Korean Pickled Garlic (Maneul Jangajji)

Pickled garlic is a staple side dish in Korea. This recipe uses a two-step process. The garlic loses much of its pungent bite and becomes slightly sweet and tangy.DSC 1227 e1558483707245 - Korean Pickled Garlic (Maneul Jangajji)
This recipe was recently published on the Guardian as part of The 10 Best Garlic Recipes. It was a great honor for me to have my recipe included! 
Pickled garlic (maneul jangajji – 마늘장아찌) is a staple side dish in Korea. It’s one of my father’s favorite dishes. Jeju Island, where my parents are from, is well known for its abundance of quality garlic. We used to get the freshest garlic shipped from our relatives in Jeju — sometimes green garlic and other times mature garlic.
Either way, my parents always pickled some of them. They would first soak garlic cloves in a vinegar brine for a few days and then pickle in a soy brine. Through this two-step process, the garlic loses much of its pungent bite and becomes slightly sweet and tangy.

DSC 1187 e1558484669452 - Korean Pickled Garlic (Maneul Jangajji)

DSC 1242 e1558484686208 - Korean Pickled Garlic (Maneul Jangajji)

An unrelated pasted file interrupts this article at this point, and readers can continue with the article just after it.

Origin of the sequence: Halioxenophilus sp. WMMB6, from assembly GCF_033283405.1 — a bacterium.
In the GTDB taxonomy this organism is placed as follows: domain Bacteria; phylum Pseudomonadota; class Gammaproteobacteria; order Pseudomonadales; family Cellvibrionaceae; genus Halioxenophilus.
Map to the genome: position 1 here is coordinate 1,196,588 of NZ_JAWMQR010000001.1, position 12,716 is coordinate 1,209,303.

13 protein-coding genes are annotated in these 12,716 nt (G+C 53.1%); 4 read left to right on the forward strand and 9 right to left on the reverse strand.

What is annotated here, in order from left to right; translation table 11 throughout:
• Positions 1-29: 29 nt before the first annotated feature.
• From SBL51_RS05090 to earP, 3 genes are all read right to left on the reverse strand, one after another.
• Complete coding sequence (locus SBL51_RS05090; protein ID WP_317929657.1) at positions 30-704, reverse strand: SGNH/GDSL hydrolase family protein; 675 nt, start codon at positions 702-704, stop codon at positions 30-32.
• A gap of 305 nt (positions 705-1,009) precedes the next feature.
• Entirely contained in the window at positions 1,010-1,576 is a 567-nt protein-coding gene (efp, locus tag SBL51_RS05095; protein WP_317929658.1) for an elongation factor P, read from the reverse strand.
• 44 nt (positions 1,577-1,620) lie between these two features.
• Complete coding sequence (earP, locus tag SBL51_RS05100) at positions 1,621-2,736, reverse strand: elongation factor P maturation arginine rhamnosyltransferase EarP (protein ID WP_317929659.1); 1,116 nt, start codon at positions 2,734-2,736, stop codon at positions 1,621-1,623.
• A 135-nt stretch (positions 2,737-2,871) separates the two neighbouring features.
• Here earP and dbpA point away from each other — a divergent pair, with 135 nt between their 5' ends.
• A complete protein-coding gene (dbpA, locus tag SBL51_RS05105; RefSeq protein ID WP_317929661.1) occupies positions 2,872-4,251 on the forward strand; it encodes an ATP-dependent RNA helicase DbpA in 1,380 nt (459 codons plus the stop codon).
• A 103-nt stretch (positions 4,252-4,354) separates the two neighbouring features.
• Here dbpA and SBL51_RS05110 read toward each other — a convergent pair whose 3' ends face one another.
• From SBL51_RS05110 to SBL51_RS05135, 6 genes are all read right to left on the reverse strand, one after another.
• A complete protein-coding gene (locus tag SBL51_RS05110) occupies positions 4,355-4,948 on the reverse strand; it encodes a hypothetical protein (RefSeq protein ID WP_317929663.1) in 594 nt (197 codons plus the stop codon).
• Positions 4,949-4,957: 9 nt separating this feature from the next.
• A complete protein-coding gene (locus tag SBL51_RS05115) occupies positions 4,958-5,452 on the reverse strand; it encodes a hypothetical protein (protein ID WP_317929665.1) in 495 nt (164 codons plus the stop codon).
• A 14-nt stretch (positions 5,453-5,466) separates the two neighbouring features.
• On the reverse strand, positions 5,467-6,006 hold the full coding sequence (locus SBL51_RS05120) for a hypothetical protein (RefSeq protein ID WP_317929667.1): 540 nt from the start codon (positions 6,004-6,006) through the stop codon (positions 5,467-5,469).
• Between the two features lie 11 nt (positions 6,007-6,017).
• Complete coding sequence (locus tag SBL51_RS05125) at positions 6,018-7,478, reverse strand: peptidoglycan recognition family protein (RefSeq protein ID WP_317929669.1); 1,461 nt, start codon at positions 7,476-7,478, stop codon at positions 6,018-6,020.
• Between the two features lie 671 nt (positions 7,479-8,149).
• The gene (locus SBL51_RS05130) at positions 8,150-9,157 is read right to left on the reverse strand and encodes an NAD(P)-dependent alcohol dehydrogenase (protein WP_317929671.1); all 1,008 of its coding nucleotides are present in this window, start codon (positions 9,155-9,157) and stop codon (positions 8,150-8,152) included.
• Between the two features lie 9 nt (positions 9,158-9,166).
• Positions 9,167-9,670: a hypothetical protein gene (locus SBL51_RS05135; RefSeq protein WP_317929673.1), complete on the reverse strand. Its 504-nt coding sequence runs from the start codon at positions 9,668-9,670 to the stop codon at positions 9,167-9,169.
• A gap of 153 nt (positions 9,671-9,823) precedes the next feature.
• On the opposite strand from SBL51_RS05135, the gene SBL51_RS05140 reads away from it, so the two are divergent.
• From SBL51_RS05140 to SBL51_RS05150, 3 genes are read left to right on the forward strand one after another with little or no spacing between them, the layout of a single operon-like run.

It’s important to use fresh garlic for pickling. Serve with rice or as an accompaniment to any main dish. The garlic infused soy brine can be used as a dipping or seasoning sauce.

DSC 1715 e1558483562205 - Korean Pickled Garlic (Maneul Jangajji)


Have you tried this pickled garlic recipe? Please rate the recipe below and leave a comment! Stay in touch by following me on YouTubePinterestTwitterFacebook, and Instagram.

DSC 1715 350x350 - Korean Pickled Garlic (Maneul Jangajji)

Korean Pickled Garlic (Maneul Jangajji)

4.54 from 15 votes
Print Recipe


  • 1 pound fresh garlic about 8 – 9 whole heads

For the vinegar brine:

  • 2/3 cup vinegar
  • 1 tablespoon salt kosher or sea salt
  • 1 and 1/3 cups water

For the soy brine:

  • 2/3 cup soy sauce
  • 1/4 cup vinegar
  • 3 tablespoons sugar
  • 1 and 1/3 cups water
  • 1- quart jar with a lid The photo above shows two batches.


  • Separate the garlic cloves from the bulbs. Soak in hot water for 30 minutes or longer. Soaking the garlic helps the skins come off easily. Peel and remove the root ends with a small knife. Rinse and drain. Add to the jar.
  • Stir the vinegar brine ingredients together until the salt is dissolved. Pour over the garlic cloves. The liquid should fully cover the garlic cloves. Let stand at room temperature for 5 - 7 days.
  • Bring the soy brine ingredients to a boil, and gently boil for 5 minutes over medium heat. Allow to cool completely. Drain the vinegar brine from the jar. Pour the cooled soy brine over the garlic cloves.
  • Make sure all the garlic cloves are fully covered. Close tightly with a lid, and let stand at room temperature for 2 weeks. The garlic can be eaten at this point, but it will taste better as it matures. Refrigerate after opening. The garlic cloves will keep for a few months.
Tried this recipe?Mention @koreanbapsang or tag #koreanbapsang!